Facts and Truth.

EinsteinA few weeks ago, one of my favorite cousins posted something on Facebook that had questionable origins at best. The Internet has become a huge echo chamber for misinformation, maudlin parables, and a whole lot of cat videos. This particular story was an anecdote about Einstein and religion. It has no basis in fact. I put my husband on the case, a natural skeptic, fact finder and truth seeker. This is what he found:

First, this is obviously a fictional story written to support an opinion with junk logic. Modified versions of this same story are all over the web. Here’s a version featuring a Muslim student instead of a Christian: http://www.myiwc.com/forums/archive/index.php/t-3067.html

It’s interesting to note that for each of the 10 different versions I found, none had a byline by a reporter, an author, or credited to a source of any kind.

 Second, the logic put forward by this fictional piece is outrageously flawed and it doesn’t require a big brain like Einstein to see through it. For example, to say that there is no such thing as cold, is absurd. Yes, we might conclude that cold is the word we use to describe the lack of heat, but that’s just splitting hairs over how the word ‘cold’ is defined! Let’s remember, the word ‘cold’ has uses beyond physics. It’s easier to say ‘it’s cold outside’ than to say ‘today’s atmosphere lacks heat at this altitude ‘. Further, we commonly use the word ‘cold’ as the opposite of heat because temperatures we consider cold or hot are on opposite ends of a continuous scale.

Third, this story posits that evolution has not been observed when, in fact, it has:



Fourth, this is a well known hoax, documented here:


Note: no biographical writing of Einstein mentions this event. Something as dramatic as this is intended to be would have made the pages of at least one of the thousands of Einstein biographical works made to date.

 Ultimately, this was written by someone who has no understanding of how science works. It’s really just a poorly conceived philosophical story without merit.

Okay then. The story is a manipulative pile of horse apples. However, please do not misunderstand me or vilify me: I am not just about exposing questionable parables for its own sake. Something can FEEL true, even when it’s not. My hope is that if one is seeking spiritual guidance, trying to answer the BIG questions in life, or needs some healing for the spirit, remember that tolerance for ambiguity is a good thing.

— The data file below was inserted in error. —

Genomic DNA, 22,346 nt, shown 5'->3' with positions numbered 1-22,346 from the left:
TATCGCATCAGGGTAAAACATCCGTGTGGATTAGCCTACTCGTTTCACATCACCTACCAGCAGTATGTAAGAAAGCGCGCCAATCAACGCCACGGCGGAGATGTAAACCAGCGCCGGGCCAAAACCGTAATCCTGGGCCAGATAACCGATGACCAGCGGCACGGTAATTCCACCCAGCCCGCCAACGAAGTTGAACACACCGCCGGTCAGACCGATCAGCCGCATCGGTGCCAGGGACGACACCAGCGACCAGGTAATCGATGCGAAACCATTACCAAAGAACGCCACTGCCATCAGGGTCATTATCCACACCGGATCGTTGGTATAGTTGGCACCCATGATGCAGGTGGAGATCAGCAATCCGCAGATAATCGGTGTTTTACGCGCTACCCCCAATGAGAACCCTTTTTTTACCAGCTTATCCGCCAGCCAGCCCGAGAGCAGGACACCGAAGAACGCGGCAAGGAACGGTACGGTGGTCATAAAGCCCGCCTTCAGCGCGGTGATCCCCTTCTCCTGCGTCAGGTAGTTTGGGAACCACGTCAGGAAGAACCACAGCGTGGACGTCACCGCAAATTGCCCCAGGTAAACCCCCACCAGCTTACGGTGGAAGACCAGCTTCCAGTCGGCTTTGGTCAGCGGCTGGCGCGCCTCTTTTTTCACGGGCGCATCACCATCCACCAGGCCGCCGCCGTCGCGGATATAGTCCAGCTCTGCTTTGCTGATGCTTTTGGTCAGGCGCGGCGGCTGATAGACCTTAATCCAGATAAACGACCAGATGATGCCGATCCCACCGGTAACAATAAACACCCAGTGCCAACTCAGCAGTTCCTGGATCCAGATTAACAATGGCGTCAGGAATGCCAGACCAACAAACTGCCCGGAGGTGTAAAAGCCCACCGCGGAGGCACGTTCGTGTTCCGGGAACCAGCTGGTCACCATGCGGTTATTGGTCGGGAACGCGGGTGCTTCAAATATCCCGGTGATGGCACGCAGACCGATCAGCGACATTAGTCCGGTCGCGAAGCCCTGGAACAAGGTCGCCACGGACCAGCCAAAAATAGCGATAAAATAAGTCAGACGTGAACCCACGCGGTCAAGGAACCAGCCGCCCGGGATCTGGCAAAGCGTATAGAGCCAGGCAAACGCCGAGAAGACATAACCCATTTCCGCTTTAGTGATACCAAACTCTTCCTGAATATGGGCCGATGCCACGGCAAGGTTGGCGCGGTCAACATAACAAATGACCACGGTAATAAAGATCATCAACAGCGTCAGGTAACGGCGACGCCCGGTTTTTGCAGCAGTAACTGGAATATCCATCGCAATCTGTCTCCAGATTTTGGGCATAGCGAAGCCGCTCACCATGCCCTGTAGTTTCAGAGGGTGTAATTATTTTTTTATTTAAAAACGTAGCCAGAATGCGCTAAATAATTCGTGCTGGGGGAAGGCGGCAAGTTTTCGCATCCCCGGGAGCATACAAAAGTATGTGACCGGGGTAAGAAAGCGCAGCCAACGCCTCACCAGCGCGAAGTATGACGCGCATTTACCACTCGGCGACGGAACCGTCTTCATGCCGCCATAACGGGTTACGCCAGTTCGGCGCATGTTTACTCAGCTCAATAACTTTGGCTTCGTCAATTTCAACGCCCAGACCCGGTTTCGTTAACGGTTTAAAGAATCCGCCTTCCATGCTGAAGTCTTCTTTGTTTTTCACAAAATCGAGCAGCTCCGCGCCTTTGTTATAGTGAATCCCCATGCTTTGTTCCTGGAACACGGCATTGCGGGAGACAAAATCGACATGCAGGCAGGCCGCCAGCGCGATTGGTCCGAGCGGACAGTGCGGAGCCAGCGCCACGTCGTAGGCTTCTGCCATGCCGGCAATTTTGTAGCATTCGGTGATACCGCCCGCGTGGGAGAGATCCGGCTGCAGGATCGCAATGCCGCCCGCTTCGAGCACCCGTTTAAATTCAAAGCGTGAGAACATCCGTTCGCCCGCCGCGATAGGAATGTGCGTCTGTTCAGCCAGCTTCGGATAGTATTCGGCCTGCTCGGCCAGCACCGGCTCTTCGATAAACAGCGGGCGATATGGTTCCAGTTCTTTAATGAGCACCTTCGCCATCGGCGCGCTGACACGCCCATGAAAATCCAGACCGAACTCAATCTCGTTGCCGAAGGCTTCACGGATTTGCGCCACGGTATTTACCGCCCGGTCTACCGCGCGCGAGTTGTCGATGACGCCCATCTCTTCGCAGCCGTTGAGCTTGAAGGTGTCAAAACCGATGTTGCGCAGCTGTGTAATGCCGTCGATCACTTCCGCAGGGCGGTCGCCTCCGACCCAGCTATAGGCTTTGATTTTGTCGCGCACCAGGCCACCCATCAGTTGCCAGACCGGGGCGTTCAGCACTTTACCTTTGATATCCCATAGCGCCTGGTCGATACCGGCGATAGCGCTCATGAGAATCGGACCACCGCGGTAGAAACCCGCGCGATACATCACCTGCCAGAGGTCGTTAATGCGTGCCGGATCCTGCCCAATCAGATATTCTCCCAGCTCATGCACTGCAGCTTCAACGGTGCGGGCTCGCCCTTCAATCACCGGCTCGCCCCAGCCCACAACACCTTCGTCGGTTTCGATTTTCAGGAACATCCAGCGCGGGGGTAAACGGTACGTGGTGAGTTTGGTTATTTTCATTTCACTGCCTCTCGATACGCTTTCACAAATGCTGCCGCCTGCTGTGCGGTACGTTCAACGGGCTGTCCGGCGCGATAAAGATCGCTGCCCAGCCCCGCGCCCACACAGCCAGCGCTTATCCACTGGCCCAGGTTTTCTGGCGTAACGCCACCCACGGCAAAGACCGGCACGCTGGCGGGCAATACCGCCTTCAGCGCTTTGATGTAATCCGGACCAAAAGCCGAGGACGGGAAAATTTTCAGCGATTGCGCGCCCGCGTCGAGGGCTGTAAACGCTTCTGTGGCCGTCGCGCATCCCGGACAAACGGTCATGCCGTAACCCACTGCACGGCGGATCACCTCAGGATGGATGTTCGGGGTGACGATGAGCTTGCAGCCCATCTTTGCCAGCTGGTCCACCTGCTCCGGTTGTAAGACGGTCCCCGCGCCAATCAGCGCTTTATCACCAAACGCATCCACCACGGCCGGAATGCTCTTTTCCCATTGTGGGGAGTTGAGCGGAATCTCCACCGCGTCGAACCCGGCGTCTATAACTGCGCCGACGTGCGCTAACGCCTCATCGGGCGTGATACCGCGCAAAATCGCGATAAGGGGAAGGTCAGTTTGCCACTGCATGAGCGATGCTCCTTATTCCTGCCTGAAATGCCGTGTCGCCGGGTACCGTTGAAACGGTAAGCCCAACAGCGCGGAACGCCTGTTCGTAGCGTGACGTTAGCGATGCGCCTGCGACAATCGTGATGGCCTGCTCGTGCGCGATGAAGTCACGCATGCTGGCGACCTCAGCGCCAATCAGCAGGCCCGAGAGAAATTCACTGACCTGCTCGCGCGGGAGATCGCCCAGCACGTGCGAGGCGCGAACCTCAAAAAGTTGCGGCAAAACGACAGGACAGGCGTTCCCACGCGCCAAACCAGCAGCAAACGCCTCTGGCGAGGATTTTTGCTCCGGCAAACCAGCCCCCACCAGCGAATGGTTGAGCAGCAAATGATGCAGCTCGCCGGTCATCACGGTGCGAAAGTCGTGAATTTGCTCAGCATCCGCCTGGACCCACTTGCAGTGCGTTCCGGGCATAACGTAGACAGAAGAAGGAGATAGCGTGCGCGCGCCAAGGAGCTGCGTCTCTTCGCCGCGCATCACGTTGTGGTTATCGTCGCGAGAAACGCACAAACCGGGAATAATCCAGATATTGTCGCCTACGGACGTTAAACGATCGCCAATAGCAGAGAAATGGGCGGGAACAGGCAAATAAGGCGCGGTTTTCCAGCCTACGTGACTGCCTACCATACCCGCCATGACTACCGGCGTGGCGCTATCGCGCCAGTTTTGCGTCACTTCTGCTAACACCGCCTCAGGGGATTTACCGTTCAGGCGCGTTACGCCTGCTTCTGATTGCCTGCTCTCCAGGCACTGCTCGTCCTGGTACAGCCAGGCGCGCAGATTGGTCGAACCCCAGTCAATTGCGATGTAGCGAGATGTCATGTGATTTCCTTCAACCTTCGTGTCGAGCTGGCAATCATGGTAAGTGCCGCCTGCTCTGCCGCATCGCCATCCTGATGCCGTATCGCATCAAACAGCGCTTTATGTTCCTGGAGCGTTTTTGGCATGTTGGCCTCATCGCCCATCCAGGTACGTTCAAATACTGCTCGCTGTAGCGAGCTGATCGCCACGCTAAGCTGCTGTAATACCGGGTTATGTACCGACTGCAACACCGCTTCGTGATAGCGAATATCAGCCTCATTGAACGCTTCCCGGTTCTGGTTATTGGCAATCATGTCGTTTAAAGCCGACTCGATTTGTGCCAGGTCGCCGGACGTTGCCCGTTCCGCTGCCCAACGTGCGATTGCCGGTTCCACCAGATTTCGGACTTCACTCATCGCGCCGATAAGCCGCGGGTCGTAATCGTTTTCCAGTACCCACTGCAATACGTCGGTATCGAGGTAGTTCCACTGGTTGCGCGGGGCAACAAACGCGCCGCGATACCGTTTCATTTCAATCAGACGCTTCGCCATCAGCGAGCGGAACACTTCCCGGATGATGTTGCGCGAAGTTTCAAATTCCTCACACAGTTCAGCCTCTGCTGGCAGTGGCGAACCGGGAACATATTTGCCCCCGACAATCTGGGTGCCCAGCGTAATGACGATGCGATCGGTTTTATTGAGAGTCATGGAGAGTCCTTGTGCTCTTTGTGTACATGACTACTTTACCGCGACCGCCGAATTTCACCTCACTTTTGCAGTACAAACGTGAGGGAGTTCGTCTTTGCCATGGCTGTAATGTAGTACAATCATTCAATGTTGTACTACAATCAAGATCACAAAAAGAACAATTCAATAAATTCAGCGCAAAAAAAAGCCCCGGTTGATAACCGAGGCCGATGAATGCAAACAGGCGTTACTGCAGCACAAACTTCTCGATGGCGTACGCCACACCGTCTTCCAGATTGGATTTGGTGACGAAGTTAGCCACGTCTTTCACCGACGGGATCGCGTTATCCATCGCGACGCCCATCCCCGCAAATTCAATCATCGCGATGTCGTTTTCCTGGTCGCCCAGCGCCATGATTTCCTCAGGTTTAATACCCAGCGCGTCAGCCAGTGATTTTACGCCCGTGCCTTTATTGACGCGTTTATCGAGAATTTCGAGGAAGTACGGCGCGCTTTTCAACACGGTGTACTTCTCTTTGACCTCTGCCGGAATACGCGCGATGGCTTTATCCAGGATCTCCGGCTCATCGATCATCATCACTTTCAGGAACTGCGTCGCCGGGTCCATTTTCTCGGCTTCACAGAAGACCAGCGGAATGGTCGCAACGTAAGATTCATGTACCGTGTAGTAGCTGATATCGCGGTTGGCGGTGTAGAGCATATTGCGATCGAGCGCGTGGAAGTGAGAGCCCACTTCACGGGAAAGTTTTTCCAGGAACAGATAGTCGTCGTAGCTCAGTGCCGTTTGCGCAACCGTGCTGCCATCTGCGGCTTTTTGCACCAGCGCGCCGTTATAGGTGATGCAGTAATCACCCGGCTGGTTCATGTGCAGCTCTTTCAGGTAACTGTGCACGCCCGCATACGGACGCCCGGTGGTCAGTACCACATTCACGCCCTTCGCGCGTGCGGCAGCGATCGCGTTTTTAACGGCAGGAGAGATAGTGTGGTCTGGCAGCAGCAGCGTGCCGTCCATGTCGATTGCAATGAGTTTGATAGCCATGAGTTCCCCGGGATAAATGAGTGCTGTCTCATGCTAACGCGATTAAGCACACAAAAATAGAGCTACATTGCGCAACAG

Scientists are not this “other” species who are seeking to destroy faith and belief systems. In fact, many of the most ingenious scientists have been those who are passionate in their quests for both facts and truth, such as Carl Sagan, Marie Curie, William Herschel, John Dalton, and Gregor Mendel, just to name a few. There is no real debate or argument between science and religion. It’s like a celebrity death-match; completely fabricated to keep our minds off of the real questions, to distract us from our own journeys. Humanity is too good and big for these petty tussles, and the universe can shoulder it, too.

Next time, find a real anecdote, quote, or fact to speak your truth.

I have always liked this one:

In order to make an apple pie from scratch, you must first create the universe.

–Carl Sagan

2 thoughts on “Facts and Truth.

  1. Ah, the glove has been dropped!

    I would add (in a small voice) that conflict does arise when religion pokes its nose into the empirical, or hopes to use the empirical to justify faith. Conflict also arises when science pokes its nose into the unknowable, and uses faith to justify a particular brand of empiricism.

    Interestingly enough, I was contemplating posting the God question on my blog.


  2. The reason I didn’t post a comment is that it never showed up in my feed. I love the post and love the thoughts. I’m not sure how much this relates, but here’s a snapshot of my thinking right now:

    I convinced myself that my faith was based upon reason when I was a high school kid. I so badly wanted to believe something different from my family and from society. I read all these holy books and history books and I remember being influenced by C.S. Lewis, not because of the force of his arguments, but the humility of his tone as he wrote about religion.

    Looking back on it, I believe in Jesus for social and relational and deeply personal reasons. There’s nowhere else to go. It’s the only way the world makes sense to me.

    I feel the same way about science. I hated science after I had a science teacher try and tell us that the Big Bang disproved Genesis 1.

    Eventually, I saw the paradox, the dance, the mystery. I saw the intersections between the two. I think the conflict doesn’t arise between faith and science or faith and fact or the abstract and the concrete. Conflict happens when humans create a dogmatic binary dichotomy between the two.


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